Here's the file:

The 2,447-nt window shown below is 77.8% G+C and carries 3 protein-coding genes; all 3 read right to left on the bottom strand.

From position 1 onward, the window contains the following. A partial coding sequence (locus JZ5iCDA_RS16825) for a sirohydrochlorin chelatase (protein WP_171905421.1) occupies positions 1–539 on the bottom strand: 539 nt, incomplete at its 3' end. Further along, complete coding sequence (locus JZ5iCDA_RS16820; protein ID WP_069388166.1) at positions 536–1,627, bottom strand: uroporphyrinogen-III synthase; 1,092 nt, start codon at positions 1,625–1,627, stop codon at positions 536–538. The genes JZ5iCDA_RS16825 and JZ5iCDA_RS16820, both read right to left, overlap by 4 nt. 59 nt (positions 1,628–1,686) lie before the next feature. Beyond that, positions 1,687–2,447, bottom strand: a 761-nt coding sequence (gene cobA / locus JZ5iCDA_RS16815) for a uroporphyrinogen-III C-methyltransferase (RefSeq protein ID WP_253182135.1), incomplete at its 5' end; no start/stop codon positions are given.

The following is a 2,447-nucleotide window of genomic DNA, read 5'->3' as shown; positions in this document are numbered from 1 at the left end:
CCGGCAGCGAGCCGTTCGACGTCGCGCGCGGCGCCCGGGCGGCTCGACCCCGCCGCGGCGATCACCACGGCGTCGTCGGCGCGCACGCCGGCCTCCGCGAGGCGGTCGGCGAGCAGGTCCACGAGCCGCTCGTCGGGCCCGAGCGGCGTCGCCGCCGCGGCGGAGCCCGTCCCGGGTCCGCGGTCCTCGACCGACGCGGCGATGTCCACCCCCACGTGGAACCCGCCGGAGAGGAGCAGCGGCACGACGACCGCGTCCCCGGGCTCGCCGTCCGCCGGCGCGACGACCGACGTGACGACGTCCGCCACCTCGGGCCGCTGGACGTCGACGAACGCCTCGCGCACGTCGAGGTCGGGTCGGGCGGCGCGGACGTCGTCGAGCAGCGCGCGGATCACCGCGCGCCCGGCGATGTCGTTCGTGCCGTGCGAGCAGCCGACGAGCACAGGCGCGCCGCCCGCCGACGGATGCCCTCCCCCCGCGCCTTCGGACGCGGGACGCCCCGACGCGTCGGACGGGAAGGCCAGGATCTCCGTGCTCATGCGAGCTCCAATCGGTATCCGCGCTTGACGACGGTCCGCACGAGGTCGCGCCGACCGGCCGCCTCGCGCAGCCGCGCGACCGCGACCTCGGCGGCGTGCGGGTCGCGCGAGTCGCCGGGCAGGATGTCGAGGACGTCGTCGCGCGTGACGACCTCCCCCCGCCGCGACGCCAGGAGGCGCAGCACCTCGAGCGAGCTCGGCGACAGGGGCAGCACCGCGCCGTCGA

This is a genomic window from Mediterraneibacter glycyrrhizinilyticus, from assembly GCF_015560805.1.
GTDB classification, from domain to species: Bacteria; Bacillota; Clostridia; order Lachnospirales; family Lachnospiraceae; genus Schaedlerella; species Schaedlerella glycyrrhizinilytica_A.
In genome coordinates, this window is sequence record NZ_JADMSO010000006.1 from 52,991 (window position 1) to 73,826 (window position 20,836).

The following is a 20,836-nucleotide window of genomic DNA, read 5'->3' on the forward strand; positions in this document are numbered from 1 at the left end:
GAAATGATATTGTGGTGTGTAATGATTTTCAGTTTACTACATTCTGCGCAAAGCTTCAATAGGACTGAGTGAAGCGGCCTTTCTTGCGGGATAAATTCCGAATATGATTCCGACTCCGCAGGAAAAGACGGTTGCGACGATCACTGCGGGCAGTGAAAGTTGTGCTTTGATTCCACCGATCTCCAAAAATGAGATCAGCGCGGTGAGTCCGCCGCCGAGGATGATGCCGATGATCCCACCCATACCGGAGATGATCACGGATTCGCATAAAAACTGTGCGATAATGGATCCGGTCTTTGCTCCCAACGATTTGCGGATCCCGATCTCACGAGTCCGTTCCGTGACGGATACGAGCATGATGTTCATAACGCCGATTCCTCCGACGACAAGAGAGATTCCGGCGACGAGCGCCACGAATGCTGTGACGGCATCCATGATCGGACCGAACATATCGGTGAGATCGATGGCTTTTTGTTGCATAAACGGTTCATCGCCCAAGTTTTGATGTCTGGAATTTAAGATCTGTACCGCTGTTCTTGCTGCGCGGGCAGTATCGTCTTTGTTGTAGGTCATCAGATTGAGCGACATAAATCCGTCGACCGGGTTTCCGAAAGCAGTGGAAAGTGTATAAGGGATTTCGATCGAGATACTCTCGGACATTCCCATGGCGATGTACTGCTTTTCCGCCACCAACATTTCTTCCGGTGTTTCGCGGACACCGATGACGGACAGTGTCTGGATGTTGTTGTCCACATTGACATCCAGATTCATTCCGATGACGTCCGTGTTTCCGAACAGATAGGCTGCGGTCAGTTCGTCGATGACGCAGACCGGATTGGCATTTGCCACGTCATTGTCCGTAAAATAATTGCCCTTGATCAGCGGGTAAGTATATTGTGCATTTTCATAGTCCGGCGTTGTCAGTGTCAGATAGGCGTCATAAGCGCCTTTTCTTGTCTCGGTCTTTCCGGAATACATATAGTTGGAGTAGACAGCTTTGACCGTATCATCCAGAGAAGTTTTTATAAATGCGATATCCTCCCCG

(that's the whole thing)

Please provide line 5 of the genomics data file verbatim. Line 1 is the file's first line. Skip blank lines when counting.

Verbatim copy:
This is a genomic window from Mediterraneibacter glycyrrhizinilyticus, from assembly GCF_015560805.1.